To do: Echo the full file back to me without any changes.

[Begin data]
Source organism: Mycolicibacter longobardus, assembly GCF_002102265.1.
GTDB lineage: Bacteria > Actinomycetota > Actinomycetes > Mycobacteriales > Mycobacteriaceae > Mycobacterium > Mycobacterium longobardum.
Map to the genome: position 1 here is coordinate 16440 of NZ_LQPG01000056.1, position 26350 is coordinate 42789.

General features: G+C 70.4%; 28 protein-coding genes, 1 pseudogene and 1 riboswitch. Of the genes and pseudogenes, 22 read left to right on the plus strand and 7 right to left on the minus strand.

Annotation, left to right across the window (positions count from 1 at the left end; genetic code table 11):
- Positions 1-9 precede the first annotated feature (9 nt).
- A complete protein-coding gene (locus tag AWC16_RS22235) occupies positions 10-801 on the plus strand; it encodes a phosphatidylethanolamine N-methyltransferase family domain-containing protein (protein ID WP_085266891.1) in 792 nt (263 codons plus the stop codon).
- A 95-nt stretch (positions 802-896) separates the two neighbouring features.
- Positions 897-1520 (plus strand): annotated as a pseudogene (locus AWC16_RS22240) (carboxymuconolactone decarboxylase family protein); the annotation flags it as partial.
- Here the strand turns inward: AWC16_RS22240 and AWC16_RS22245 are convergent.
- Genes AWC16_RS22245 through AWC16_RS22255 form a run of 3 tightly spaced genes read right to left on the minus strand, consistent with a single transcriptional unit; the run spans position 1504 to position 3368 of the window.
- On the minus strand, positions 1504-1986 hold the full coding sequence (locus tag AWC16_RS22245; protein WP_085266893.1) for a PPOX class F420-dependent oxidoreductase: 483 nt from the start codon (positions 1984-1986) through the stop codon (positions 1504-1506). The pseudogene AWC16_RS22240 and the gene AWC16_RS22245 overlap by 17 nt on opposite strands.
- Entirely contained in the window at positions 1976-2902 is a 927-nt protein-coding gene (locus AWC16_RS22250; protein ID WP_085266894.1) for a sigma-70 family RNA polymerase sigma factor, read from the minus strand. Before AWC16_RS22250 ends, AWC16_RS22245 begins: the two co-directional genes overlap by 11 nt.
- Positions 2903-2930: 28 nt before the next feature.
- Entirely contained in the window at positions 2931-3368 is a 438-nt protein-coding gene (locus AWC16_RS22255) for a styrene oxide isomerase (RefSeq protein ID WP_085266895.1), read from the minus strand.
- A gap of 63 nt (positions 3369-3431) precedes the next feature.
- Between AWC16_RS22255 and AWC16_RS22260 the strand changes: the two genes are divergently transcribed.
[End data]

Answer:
Source organism: Mycolicibacter longobardus, assembly GCF_002102265.1.
GTDB lineage: Bacteria > Actinomycetota > Actinomycetes > Mycobacteriales > Mycobacteriaceae > Mycobacterium > Mycobacterium longobardum.
Map to the genome: position 1 here is coordinate 16440 of NZ_LQPG01000056.1, position 26350 is coordinate 42789.

General features: G+C 70.4%; 28 protein-coding genes, 1 pseudogene and 1 riboswitch. Of the genes and pseudogenes, 22 read left to right on the plus strand and 7 right to left on the minus strand.

Annotation, left to right across the window (positions count from 1 at the left end; genetic code table 11):
- Positions 1-9 precede the first annotated feature (9 nt).
- A complete protein-coding gene (locus tag AWC16_RS22235) occupies positions 10-801 on the plus strand; it encodes a phosphatidylethanolamine N-methyltransferase family domain-containing protein (protein ID WP_085266891.1) in 792 nt (263 codons plus the stop codon).
- A 95-nt stretch (positions 802-896) separates the two neighbouring features.
- Positions 897-1520 (plus strand): annotated as a pseudogene (locus AWC16_RS22240) (carboxymuconolactone decarboxylase family protein); the annotation flags it as partial.
- Here the strand turns inward: AWC16_RS22240 and AWC16_RS22245 are convergent.
- Genes AWC16_RS22245 through AWC16_RS22255 form a run of 3 tightly spaced genes read right to left on the minus strand, consistent with a single transcriptional unit; the run spans position 1504 to position 3368 of the window.
- On the minus strand, positions 1504-1986 hold the full coding sequence (locus tag AWC16_RS22245; protein WP_085266893.1) for a PPOX class F420-dependent oxidoreductase: 483 nt from the start codon (positions 1984-1986) through the stop codon (positions 1504-1506). The pseudogene AWC16_RS22240 and the gene AWC16_RS22245 overlap by 17 nt on opposite strands.
- Entirely contained in the window at positions 1976-2902 is a 927-nt protein-coding gene (locus AWC16_RS22250; protein ID WP_085266894.1) for a sigma-70 family RNA polymerase sigma factor, read from the minus strand. Before AWC16_RS22250 ends, AWC16_RS22245 begins: the two co-directional genes overlap by 11 nt.
- Positions 2903-2930: 28 nt before the next feature.
- Entirely contained in the window at positions 2931-3368 is a 438-nt protein-coding gene (locus AWC16_RS22255) for a styrene oxide isomerase (RefSeq protein ID WP_085266895.1), read from the minus strand.
- A gap of 63 nt (positions 3369-3431) precedes the next feature.
- Between AWC16_RS22255 and AWC16_RS22260 the strand changes: the two genes are divergently transcribed.